Park Kiyong (b. 1961) is a singular figure in Korean film culture: a KAFA graduate who went on to combine a filmmaking career with a key role in film teaching at KAFA itself and at Dankook University.
As a director, Park’s breakthrough came with 1997’s Motel Cactus, a downbeat drama lensed by Christopher Doyle and co-written by Bong Joon-ho that observes a series of intimate encounters in a Gangnam ‘love hotel’. Following on from that award-winning work was 2001’s Camel(s), a heavily improvised depiction of an extramarital affair that would mark a shift into independent filmmaking.
Though much of Park’s output this decade has taken the form of documentaries and essay films, the director made a return to narrative fiction with last year’s Old Love, a feature that focuses once more on a romantic encounter, but from a newly mature perspective.
Ahead of his visit to the London Korean Film Festival 2018 (LKFF), Asian cinema expert Tony Rayns asked Park a few questions.
TONY RAYNS: You make both fiction films and documentaries. Are the two closely related for you?
PARK KIYONG: For me, fiction and documentaries are the same. If I come up with a story I want to make, I go for fiction. And if I find some interesting place (I am mostly attracted by places), I make a documentary.
I realised recently that whether I go with fiction or documentary, I always end up making an essay film. I have no idea how I got into this habit but, more and more, I feel I don’t want to restrict myself in any way. I just let the brushstroke lead me.
Your three fiction features all deal with short-term sexual relationships. Any special reason why you chose to focus on this topic?
I am drawn to dealing with short-term relationships because they can condense the story and reveal characters in an interesting and economical way. Since I make low budget films, I am very much concerned with how to tell a story without spending big money.
Beyond that all my characters long for on-going relationships, but they don’t succeed in achieving them. I believe maintaining a long-term relationship, which we all wish to have, is almost impossible in this complicated modern society for all kinds of reasons.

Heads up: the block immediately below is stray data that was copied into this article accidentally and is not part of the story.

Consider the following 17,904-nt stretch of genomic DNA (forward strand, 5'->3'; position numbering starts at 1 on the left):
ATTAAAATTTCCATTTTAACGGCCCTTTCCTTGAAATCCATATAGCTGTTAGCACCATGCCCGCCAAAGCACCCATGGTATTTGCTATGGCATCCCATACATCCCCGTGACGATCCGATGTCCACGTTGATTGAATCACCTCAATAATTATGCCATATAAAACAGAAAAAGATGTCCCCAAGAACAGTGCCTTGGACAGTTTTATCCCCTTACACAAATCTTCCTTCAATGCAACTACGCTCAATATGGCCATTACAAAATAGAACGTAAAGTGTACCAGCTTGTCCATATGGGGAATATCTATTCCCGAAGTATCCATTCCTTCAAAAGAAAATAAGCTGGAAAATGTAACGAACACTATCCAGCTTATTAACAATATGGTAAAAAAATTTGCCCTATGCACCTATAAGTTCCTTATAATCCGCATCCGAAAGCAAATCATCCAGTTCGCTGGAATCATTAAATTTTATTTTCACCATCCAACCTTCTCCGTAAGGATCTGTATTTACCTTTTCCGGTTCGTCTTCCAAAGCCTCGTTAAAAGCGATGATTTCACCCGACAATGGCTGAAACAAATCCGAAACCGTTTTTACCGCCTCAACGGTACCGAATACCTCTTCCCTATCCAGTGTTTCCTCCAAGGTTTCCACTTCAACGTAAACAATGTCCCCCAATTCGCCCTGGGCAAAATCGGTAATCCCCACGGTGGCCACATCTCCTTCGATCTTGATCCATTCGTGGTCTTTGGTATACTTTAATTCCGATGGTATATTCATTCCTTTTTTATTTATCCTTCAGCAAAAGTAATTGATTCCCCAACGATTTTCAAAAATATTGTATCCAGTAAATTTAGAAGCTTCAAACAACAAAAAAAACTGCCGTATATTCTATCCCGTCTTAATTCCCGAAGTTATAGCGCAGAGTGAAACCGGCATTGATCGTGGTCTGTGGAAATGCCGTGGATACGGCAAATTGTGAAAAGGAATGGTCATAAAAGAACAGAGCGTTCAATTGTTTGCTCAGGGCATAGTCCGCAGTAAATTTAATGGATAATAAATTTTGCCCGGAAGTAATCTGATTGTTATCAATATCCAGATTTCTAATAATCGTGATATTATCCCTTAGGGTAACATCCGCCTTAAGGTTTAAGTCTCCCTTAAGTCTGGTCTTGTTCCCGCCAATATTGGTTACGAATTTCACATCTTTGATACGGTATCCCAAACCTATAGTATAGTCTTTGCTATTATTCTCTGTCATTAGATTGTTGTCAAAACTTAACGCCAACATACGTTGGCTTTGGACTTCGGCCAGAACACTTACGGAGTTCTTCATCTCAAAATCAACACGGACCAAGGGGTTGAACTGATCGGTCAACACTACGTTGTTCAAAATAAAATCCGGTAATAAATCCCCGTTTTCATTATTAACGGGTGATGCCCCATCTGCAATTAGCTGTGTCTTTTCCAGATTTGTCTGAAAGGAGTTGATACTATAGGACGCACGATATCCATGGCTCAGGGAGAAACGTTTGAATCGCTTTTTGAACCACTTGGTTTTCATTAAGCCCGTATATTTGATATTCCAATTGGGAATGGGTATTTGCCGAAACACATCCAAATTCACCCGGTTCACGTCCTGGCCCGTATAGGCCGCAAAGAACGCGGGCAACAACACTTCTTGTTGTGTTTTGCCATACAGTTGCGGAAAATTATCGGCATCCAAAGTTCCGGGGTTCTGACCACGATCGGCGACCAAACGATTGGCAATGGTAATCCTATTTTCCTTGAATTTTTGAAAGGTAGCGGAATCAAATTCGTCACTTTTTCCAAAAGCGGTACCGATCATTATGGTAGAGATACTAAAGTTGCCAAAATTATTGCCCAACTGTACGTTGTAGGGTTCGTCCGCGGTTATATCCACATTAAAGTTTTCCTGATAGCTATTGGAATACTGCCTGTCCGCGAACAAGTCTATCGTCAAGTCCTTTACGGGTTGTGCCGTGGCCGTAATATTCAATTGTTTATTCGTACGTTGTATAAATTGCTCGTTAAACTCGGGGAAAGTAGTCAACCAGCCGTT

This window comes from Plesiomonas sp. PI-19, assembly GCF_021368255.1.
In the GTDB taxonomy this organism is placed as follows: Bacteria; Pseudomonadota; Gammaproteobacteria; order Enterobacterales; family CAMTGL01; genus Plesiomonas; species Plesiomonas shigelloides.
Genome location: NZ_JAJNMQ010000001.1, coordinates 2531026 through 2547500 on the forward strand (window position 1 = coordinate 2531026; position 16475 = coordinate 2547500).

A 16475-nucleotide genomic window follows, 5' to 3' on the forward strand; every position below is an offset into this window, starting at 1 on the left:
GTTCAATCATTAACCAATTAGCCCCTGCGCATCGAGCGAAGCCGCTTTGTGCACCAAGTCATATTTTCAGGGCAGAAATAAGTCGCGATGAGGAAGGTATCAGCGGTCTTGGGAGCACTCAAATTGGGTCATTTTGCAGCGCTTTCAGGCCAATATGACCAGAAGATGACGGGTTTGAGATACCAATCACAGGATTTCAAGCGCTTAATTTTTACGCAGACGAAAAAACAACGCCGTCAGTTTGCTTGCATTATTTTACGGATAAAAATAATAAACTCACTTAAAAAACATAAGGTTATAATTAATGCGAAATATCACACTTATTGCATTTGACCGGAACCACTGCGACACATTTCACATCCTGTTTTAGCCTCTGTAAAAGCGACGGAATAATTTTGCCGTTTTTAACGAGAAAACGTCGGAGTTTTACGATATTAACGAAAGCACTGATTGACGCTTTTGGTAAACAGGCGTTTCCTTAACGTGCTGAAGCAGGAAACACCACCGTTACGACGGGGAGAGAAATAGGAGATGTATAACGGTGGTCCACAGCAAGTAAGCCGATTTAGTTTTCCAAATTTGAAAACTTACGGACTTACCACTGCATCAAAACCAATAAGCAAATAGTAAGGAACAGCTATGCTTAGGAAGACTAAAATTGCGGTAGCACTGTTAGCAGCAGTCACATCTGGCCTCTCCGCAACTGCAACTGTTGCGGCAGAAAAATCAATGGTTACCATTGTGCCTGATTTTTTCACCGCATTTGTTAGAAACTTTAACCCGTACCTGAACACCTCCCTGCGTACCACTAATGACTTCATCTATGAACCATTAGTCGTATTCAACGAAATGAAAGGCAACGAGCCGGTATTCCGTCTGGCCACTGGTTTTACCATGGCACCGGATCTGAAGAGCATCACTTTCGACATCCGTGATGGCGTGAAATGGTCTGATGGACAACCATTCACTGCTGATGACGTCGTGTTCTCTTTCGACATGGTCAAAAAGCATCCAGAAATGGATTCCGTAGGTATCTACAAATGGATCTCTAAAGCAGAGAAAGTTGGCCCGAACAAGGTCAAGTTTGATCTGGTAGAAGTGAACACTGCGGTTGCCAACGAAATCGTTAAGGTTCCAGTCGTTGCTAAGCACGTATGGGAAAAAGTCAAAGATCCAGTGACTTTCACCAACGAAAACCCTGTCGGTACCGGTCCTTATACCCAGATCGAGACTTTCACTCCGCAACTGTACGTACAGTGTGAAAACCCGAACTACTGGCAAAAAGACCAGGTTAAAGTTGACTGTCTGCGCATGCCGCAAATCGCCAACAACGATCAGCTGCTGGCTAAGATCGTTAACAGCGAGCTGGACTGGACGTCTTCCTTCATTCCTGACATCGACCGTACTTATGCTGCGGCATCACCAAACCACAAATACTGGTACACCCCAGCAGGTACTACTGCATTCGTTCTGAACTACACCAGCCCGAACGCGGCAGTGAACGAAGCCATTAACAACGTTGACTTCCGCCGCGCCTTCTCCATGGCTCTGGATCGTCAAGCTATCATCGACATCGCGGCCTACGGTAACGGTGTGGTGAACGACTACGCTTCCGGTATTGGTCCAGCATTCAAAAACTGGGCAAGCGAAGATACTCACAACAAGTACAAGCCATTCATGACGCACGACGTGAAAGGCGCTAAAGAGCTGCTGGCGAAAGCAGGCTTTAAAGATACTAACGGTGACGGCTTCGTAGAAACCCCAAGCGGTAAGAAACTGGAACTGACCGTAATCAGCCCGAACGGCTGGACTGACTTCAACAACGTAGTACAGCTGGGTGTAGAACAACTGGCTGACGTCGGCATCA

Ever since Motel Cactus in 1997, you’ve chosen to work independently. What are the main pluses and minuses of going independent?
Even from the beginning, I felt uncomfortable working in the film industry. This is because (as an old friend wisely pointed out a long time ago) I am a control freak, and I want to control things myself rather than being controlled by somebody else.
The good side of working independently is that nobody tells you what you can or can’t do, and the bad side is that you are always short of everything.
The fiction films look quite different from each other, and presumably not only because different cinematographers shot them. Can you say something about the changing visual strategies?
I try to find the right style for each film. For me, style or form is as important as the story, maybe more important. I often start a film with a style in mind and try to find a suitable story for it.
Since I make low budget films, I can’t always do whatever I think is the best for the film. I often have to find alternative ways of doing things within the prevailing conditions, which are normally very limited. This can also define the style.
Has the way you work with actors changed from film to film?
It really depends on who I get for the film. Since Camel(s), improvisation has become my main directing tactic and I try to develop it in my own way, but, so far, I’ve not been so lucky in finding the right actors for this approach to filmmaking. I am not that happy with the results.
Do you fully script your fiction films before you shoot? Do you storyboard them?
I have written a full script for all my fiction films except Camel(s), but the script is only a guide map for further developments. Some actors coped well with this way of filmmaking, but some hated it even though they had agreed in the first place. No doubt this is because I am as fickle as a cat’s eye, always changing my plan and throwing them into confusion.
I do storyboard in detail, but when we’re on the location to shoot I tend to change everything, reacting to whatever we find there at that time. I do think about howthe material will be edited, but more often I go wherever my fancy takes me and don’t give a toss about what will happen when I come to edit. Then I repent later.
Has your teaching work in KAFA and Dankook had any bearing on your filmmaking?
Certainly. I couldn’t make a single film for 10 years while at KAFA because I was too busy with the school work. At Dankook I have more free time to spare, but I can only make films during the breaks, winter and summer. In a way, that determines what kind of films I can make.